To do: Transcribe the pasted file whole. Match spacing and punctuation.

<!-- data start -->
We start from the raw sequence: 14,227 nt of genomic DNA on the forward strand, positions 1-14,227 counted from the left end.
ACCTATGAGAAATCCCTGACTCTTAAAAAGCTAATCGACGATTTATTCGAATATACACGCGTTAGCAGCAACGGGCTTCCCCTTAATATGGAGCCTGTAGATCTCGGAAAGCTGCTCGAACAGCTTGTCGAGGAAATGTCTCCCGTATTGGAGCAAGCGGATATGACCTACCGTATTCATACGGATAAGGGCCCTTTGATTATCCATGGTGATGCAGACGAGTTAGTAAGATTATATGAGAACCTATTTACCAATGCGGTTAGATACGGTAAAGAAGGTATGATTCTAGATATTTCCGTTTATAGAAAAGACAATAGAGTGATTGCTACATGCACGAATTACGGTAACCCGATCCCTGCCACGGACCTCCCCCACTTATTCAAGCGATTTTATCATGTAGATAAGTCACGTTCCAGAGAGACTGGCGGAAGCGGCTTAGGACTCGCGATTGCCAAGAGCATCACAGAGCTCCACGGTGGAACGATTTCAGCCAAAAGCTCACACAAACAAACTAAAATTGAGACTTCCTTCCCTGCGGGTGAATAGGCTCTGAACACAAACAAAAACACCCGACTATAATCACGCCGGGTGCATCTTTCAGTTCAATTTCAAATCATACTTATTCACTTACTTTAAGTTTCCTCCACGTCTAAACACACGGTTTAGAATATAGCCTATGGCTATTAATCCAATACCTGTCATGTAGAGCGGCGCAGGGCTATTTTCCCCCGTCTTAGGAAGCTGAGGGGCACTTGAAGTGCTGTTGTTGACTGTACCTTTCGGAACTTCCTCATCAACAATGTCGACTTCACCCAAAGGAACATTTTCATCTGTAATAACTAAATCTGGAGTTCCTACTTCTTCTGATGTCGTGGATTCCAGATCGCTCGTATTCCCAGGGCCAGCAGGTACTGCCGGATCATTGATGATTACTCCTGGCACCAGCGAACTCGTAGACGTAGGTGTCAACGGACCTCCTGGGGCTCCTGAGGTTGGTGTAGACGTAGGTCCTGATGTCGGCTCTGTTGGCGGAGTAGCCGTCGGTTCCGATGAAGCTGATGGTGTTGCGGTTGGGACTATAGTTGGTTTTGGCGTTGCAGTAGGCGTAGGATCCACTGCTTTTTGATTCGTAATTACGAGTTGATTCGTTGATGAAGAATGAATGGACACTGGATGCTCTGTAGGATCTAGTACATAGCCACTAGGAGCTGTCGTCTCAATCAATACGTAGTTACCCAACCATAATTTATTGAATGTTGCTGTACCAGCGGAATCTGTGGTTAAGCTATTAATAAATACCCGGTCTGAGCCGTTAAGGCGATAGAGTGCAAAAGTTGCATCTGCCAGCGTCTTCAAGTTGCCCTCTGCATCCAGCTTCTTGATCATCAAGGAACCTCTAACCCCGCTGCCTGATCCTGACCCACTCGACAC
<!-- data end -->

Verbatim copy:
We start from the raw sequence: 14,227 nt of genomic DNA on the forward strand, positions 1-14,227 counted from the left end.
ACCTATGAGAAATCCCTGACTCTTAAAAAGCTAATCGACGATTTATTCGAATATACACGCGTTAGCAGCAACGGGCTTCCCCTTAATATGGAGCCTGTAGATCTCGGAAAGCTGCTCGAACAGCTTGTCGAGGAAATGTCTCCCGTATTGGAGCAAGCGGATATGACCTACCGTATTCATACGGATAAGGGCCCTTTGATTATCCATGGTGATGCAGACGAGTTAGTAAGATTATATGAGAACCTATTTACCAATGCGGTTAGATACGGTAAAGAAGGTATGATTCTAGATATTTCCGTTTATAGAAAAGACAATAGAGTGATTGCTACATGCACGAATTACGGTAACCCGATCCCTGCCACGGACCTCCCCCACTTATTCAAGCGATTTTATCATGTAGATAAGTCACGTTCCAGAGAGACTGGCGGAAGCGGCTTAGGACTCGCGATTGCCAAGAGCATCACAGAGCTCCACGGTGGAACGATTTCAGCCAAAAGCTCACACAAACAAACTAAAATTGAGACTTCCTTCCCTGCGGGTGAATAGGCTCTGAACACAAACAAAAACACCCGACTATAATCACGCCGGGTGCATCTTTCAGTTCAATTTCAAATCATACTTATTCACTTACTTTAAGTTTCCTCCACGTCTAAACACACGGTTTAGAATATAGCCTATGGCTATTAATCCAATACCTGTCATGTAGAGCGGCGCAGGGCTATTTTCCCCCGTCTTAGGAAGCTGAGGGGCACTTGAAGTGCTGTTGTTGACTGTACCTTTCGGAACTTCCTCATCAACAATGTCGACTTCACCCAAAGGAACATTTTCATCTGTAATAACTAAATCTGGAGTTCCTACTTCTTCTGATGTCGTGGATTCCAGATCGCTCGTATTCCCAGGGCCAGCAGGTACTGCCGGATCATTGATGATTACTCCTGGCACCAGCGAACTCGTAGACGTAGGTGTCAACGGACCTCCTGGGGCTCCTGAGGTTGGTGTAGACGTAGGTCCTGATGTCGGCTCTGTTGGCGGAGTAGCCGTCGGTTCCGATGAAGCTGATGGTGTTGCGGTTGGGACTATAGTTGGTTTTGGCGTTGCAGTAGGCGTAGGATCCACTGCTTTTTGATTCGTAATTACGAGTTGATTCGTTGATGAAGAATGAATGGACACTGGATGCTCTGTAGGATCTAGTACATAGCCACTAGGAGCTGTCGTCTCAATCAATACGTAGTTACCCAACCATAATTTATTGAATGTTGCTGTACCAGCGGAATCTGTGGTTAAGCTATTAATAAATACCCGGTCTGAGCCGTTAAGGCGATAGAGTGCAAAAGTTGCATCTGCCAGCGTCTTCAAGTTGCCCTCTGCATCCAGCTTCTTGATCATCAAGGAACCTCTAACCCCGCTGCCTGATCCTGACCCACTCGACAC